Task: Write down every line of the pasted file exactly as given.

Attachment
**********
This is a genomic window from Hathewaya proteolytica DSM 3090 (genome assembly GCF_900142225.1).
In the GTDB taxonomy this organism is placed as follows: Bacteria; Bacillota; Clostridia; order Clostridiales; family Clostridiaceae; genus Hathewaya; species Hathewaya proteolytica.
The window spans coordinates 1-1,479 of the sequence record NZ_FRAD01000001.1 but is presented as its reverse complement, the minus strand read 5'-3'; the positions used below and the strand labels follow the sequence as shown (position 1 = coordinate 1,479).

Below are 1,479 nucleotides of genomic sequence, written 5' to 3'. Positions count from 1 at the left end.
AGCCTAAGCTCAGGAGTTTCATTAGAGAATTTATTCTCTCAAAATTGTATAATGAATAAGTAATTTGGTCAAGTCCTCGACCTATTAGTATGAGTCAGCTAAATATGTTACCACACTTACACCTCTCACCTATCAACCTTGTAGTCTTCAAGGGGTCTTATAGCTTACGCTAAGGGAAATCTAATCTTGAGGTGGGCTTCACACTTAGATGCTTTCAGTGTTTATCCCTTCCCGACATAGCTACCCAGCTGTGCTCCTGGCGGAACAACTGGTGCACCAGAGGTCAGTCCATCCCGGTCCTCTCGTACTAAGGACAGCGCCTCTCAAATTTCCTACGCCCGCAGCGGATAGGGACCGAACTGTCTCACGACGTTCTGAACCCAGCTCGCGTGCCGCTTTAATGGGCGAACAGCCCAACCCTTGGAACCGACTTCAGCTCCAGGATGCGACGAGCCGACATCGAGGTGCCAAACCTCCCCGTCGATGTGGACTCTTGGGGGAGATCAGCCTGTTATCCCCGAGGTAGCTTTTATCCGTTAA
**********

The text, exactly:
This is a genomic window from Hathewaya proteolytica DSM 3090 (genome assembly GCF_900142225.1).
In the GTDB taxonomy this organism is placed as follows: Bacteria; Bacillota; Clostridia; order Clostridiales; family Clostridiaceae; genus Hathewaya; species Hathewaya proteolytica.
The window spans coordinates 1-1,479 of the sequence record NZ_FRAD01000001.1 but is presented as its reverse complement, the minus strand read 5'-3'; the positions used below and the strand labels follow the sequence as shown (position 1 = coordinate 1,479).

Below are 1,479 nucleotides of genomic sequence, written 5' to 3'. Positions count from 1 at the left end.
AGCCTAAGCTCAGGAGTTTCATTAGAGAATTTATTCTCTCAAAATTGTATAATGAATAAGTAATTTGGTCAAGTCCTCGACCTATTAGTATGAGTCAGCTAAATATGTTACCACACTTACACCTCTCACCTATCAACCTTGTAGTCTTCAAGGGGTCTTATAGCTTACGCTAAGGGAAATCTAATCTTGAGGTGGGCTTCACACTTAGATGCTTTCAGTGTTTATCCCTTCCCGACATAGCTACCCAGCTGTGCTCCTGGCGGAACAACTGGTGCACCAGAGGTCAGTCCATCCCGGTCCTCTCGTACTAAGGACAGCGCCTCTCAAATTTCCTACGCCCGCAGCGGATAGGGACCGAACTGTCTCACGACGTTCTGAACCCAGCTCGCGTGCCGCTTTAATGGGCGAACAGCCCAACCCTTGGAACCGACTTCAGCTCCAGGATGCGACGAGCCGACATCGAGGTGCCAAACCTCCCCGTCGATGTGGACTCTTGGGGGAGATCAGCCTGTTATCCCCGAGGTAGCTTTTATCCGTTAA